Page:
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England vs Scotland: Passion play puts Three Lions on guard against Auld Enemy

·4-min read
England vs Scotland: Passion play puts Three Lions on guard against Auld Enemy
 (The FA via Getty Images)
(The FA via Getty Images)

No one in the England or Scotland camps needs reminding that tomorrow night's Euro 2020 clash at Wembley is no ordinary match.

The contest is steeped in history, emotion and memories, evidenced by a build-up that has been more coloured by nostalgia than any recent England international.

References to Euro '96 at England's St George's Park training base have already reached saturation point (we are no closer, though, to discovering which of Jack Grealish or Gazza lookalike Phil Foden is more likely to emulate Gascoigne's memorable goal), while Scotland are sustained by their own magic moments against the Auld Enemy.

Even with just 22,500 supporters in the national stadium — including 2,700 Scots — the atmosphere will crackle with tension, animosity and expectation, adding further dimensions to a match which is already loaded with jeopardy, at least for the visitors.

After an extended build-up which has largely been spent playing in sterile empty venues, the noise, colour and emotion will be a test for both sets of players.

For Scotland, though, the unique conditions are an opportunity and a potential advantage, helping to level an otherwise uneven playing field.

Many of Steve Clarke's side will be playing the biggest international of their lives and any kind of result would be cause for national celebration, not least because it would potentially set up a 'play-off' against Croatia in their final group game to reach the knockout stages.

John McGinn did not dispute Raheem Sterling's description of the game as Scotland's "cup final", but the Aston Villa midfielder urged his team-mates to strike a balance between inflamed passions and cool heads.

"If we play with too much emotion and passion it might go against us and we'll end up with 10 men on the park," said McGinn. "A lot of us have played at Wembley, we've all played in big games.

“We'll be passing on our experiences of it and we'll not be fazed one bit. It might be the cup final for the supporters, but it's important for us to use the knowledge of what it means to the country and the supporters and use our heads at the same time, be cool, composed.

"But we don't want to take out all of our passion and emotion, because that's what makes Scotland a force in these games."

By contrast, taking the emotion and the sting out of the contest would suit England, for whom the conditions appear more fraught with risk.

 (The FA via Getty Images)
(The FA via Getty Images)

Declan Rice reflected the enthusiasm in the camp by describing the game as one of the biggest of their careers, and a significant part of Gareth Southgate's job will be managing the emotions of his young squad, who are still likely to be missing the calming influence of Jordan Henderson and Harry Maguire.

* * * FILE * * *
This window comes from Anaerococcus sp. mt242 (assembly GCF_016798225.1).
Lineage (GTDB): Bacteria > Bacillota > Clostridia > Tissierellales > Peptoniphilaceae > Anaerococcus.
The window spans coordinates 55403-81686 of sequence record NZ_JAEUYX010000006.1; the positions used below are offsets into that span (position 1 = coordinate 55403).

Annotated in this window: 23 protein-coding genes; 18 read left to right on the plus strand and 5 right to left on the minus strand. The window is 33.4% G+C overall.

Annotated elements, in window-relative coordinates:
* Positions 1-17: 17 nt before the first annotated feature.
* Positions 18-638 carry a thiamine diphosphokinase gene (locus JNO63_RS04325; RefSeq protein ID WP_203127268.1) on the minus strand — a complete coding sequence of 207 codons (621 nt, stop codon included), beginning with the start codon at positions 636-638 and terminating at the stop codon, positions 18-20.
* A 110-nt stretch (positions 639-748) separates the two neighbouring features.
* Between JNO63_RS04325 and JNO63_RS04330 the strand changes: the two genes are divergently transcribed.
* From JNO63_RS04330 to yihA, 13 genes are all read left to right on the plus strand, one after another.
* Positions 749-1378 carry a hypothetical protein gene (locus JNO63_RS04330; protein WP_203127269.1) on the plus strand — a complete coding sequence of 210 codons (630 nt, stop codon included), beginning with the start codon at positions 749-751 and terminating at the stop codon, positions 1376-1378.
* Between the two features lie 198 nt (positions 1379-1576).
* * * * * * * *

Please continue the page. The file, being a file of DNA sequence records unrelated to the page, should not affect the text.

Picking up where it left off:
Marcus Rashford compared tomorrow's fixture to a Premier League derby — in which, as the saying goes, form goes out of the window — and the danger is that England lose sight of their superior quality and their manager's carefully-curated approach in the tumult of the occasion.

"It's similar to the games against Manchester City and Liverpool, those type of games you have a different feeling," said Manchester United forward Rashford, who played in England's 2-2 draw at Hampden Park in 2017. "You can't put a finger on it, because you approach every game the same, but the build-up, the fans — it's just unique and I'm really looking forward to it."

Southgate is not oblivious to such pitfalls and has warned his players to ignore outside noise and concentrate on their performance tomorrow night.

"You can make the pressure as big as you want," the England manager said. "We know the importance for our supporters, we know the desire we have as a team, but we have got to play well. Everything else is a lot of noise."

 (Pool via REUTERS)
(Pool via REUTERS)

England were a very different side for their last meeting with Scotland four years ago — Jake Livermore and Eric Dier formed Southgate's midfield two — but the match was an apt demonstration of the kind of chaos this fixture can produce, as Harry Kane's equaliser at the death cancelled out Leigh Griffiths' stoppage-time free-kick to silence Hampden Park.

"When you look at the record between us, I was surprised at how tight the results were," said McGinn. "The English media would have you believe the gap is huge. It's up to us tomorrow to prove that wrong. We'll try to be cool customers, but we don't want to take the passion out of it."

McGinn also described England's strength in depth as "mental", reflecting the hosts' position as favourites for the match and to reach the latter stages of the tournament.

Scotland's best hope of denting their rivals' progress might be England playing the occasion, rather than the game, and the contest could be decided by which side best handles the conditions.

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